First Minister accused of 'hollow words' over policing pledge

It comes as the Scottish Police Federation said officers would be withdrawing goodwill.

Nicola Sturgeon accused of ‘hollow words’ after pledging policing is a priority for government Scottish Parliament TV

Nicola Sturgeon has been accused of “hollow words” after pledging that policing is a priority for her government.

It comes as officers in Scotland get set to formally withdraw goodwill in a dispute over pay.

From 5pm on Friday, July 1, officers will not commence their shifts early and will conclude their tours of duty at rostered times, unless expressly directed or authorised to the contrary.

They will also not take any ancillary items of police equipment, such as airwave radios or personal data appliances home with them when they finish work.

The withdrawal of goodwill will apply to all policing activity until further notice.

The announcement was made by the Scottish Police Federation (SPF) on Wednesday.

In a letter to Police Scotland chief constable Iain Livingstone, SPF general secretary Calum Steele described it as the “most overt” demonstration by members in over 100 years.

Police Scotland has said said it remains committed through the Police Negotiating Board to seeking a settlement.

The letter sent by SPF general secretary Calum Steele. STV News

The issue was raised at First Minister’s Questions by Scottish Conservative leader Douglas Ross on Thursday.

Addressing the First Minister, Ross quoted chief constable Iain Livingstone who last week suggested that the policing budget is “not a priority” for the Scottish Government.

But, the First Minister defended the Government’s record on the issue.

“Policing is very clearly a priority for this government, it has been every day, month, year that this government has been in office,” said the SNP leader.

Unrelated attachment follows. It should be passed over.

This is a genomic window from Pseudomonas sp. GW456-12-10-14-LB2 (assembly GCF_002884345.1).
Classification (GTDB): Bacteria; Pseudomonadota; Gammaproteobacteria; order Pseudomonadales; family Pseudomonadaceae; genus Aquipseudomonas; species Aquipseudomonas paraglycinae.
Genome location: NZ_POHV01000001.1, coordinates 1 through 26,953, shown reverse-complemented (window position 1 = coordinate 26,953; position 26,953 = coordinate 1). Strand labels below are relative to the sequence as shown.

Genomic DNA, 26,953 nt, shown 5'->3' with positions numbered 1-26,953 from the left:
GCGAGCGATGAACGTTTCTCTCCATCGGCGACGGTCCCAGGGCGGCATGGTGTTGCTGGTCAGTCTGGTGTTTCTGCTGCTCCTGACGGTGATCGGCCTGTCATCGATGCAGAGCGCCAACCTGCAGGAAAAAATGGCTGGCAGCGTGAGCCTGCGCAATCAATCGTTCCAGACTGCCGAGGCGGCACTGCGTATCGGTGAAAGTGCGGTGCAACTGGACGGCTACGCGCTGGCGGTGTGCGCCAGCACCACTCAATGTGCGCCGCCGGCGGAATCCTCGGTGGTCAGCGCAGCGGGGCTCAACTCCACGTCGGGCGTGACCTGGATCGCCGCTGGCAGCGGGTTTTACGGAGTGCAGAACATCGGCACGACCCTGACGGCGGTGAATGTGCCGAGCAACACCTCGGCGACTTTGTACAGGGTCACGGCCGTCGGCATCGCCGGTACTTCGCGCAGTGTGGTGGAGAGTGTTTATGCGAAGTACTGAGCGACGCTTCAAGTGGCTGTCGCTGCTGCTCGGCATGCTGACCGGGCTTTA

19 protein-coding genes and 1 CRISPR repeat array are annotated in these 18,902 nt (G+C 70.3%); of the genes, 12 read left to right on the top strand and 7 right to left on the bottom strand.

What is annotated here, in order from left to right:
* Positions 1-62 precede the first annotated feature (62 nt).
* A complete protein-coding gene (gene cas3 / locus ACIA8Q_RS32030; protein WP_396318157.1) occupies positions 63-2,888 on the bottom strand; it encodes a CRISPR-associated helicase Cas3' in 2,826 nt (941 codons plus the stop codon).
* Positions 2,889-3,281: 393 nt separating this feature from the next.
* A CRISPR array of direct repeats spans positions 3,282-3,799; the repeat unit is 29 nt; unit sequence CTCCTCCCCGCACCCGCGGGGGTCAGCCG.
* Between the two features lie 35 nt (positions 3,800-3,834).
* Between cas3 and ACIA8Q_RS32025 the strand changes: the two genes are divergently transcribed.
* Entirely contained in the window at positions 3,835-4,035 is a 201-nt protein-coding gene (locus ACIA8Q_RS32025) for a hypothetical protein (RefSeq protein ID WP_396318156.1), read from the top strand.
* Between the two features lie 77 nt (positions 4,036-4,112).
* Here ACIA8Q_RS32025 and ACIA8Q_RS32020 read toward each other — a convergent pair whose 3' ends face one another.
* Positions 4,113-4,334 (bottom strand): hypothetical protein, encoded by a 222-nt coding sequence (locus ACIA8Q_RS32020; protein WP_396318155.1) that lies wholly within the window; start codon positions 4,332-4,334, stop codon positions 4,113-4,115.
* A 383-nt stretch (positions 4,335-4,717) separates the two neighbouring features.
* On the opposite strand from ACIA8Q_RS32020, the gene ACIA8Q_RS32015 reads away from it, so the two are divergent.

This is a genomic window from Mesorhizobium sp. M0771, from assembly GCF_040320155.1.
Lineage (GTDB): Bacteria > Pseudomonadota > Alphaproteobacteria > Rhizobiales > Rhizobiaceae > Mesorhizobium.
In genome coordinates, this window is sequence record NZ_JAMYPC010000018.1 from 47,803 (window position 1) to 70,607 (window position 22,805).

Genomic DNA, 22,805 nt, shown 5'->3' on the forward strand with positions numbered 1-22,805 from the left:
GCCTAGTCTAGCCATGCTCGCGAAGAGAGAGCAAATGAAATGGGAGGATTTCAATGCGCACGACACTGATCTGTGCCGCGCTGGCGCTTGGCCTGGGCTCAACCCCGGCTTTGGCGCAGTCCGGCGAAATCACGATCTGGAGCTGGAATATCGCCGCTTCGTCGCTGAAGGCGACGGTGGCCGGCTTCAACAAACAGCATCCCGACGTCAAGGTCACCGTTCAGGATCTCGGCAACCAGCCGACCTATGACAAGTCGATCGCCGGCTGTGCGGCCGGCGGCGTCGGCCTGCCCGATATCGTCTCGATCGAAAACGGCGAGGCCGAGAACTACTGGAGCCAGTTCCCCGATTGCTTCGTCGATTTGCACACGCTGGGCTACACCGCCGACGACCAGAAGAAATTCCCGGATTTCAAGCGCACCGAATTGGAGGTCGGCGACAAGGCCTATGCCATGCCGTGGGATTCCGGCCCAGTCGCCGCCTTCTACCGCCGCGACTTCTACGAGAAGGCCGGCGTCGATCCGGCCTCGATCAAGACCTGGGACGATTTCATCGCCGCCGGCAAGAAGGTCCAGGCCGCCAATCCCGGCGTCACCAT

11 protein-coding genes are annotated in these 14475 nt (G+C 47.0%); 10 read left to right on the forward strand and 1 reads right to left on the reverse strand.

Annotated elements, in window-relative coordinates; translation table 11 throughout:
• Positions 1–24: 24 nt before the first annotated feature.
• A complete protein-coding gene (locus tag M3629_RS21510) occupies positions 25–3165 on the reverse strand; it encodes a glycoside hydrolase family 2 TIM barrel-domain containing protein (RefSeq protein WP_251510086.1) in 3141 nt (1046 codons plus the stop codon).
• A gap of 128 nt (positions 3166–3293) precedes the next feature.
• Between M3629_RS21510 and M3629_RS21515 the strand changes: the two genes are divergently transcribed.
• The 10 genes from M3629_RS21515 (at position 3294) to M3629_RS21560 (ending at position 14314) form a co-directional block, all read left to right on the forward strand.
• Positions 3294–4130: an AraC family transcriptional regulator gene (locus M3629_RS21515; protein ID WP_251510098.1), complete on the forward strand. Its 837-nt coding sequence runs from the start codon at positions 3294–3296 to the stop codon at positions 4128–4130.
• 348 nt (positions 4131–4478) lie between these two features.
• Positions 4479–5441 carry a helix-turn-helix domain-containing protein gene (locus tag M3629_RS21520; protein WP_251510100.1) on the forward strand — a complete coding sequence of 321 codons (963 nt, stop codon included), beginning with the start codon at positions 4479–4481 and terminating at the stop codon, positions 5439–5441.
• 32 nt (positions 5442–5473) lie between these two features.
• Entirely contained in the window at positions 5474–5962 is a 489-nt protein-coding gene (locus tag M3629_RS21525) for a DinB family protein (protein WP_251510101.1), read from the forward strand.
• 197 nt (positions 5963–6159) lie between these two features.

“I think that is demonstrated by the fact that in Scotland we have 32 officers per 10,000 population.

“That compares to the situation in England of course where the Conservatives are currently in government of just 23 police officers per 10,000 population.

“So that speaks, I think, for itself. We are increasing in this financial year the policing budget by £40.5m, that brings the total budget to almost £1.4bn, and that budget maintains our commitment to protect the police resource budget in real-terms.”

Sturgeon also argued that Scottish Government budget is “constrained” in being set by Westminster governments.

And she urged the Scottish Conservative leader to ask Prime Minister Boris Johnson about the funding arrangements.

Ross criticised the response of the First Minister and he pointed to the views of officers, who have raised concerns over staffing levels.

“It’s not the questions I’m worried about, it’s the answers,” Ross told MSPs.

“I mean, that is a dire warning from the chief constable of Police Scotland that the First Minister has just ignored and deflect to saying, ‘look elsewhere, look at the issues in the rest of the UK’.

“Look at the issues here in Scotland right now. They were hollow words from the First Minister saying policing is a priority when frontline officers are telling a vey different story.

“I spoke with a police constable this morning who is frustrated with the state of policing in Scotland.

“This is what he told me – staffing is horrendous, too many officers are being left single-crewed and covering entire towns on their own.”

Ross pressed the First Minister on whether policing is a priority for the Scottish Government.

“Evidence to this Parliament’s Justice Committee confirms what we’ve been told,” he continued.

“There is a very strong letter from the Scottish Police Federation. Have you read this First Minister?

“If not, here’s what they say. Their members, the men and women who serve our communities, are ‘overworked’ and ‘undervalued’.

“The letter continues, ‘they tell us they are carrying more and more risk, they feel unsafe at their work’.

“First Minister, do you accept frontline officers in Scotland don’t believe policing is a priority for you and your government?”

Sturgeon said it is the duty of her government to ensure public services are supported to the “fullest” extent possible.

She responded: “I absolutely accept the pressures that frontline police officers are under and I take any views that are expressed by those on the frontline of the police, or indeed any public service, very seriously indeed.

“My duty, the duty of my government, is to make sure we are working with our public services to support them to the fullest possible extent.

“And let me again today take the opportunity to pay tribute to the work of our police officers and indeed the staff who support them up and down the country every single day.”

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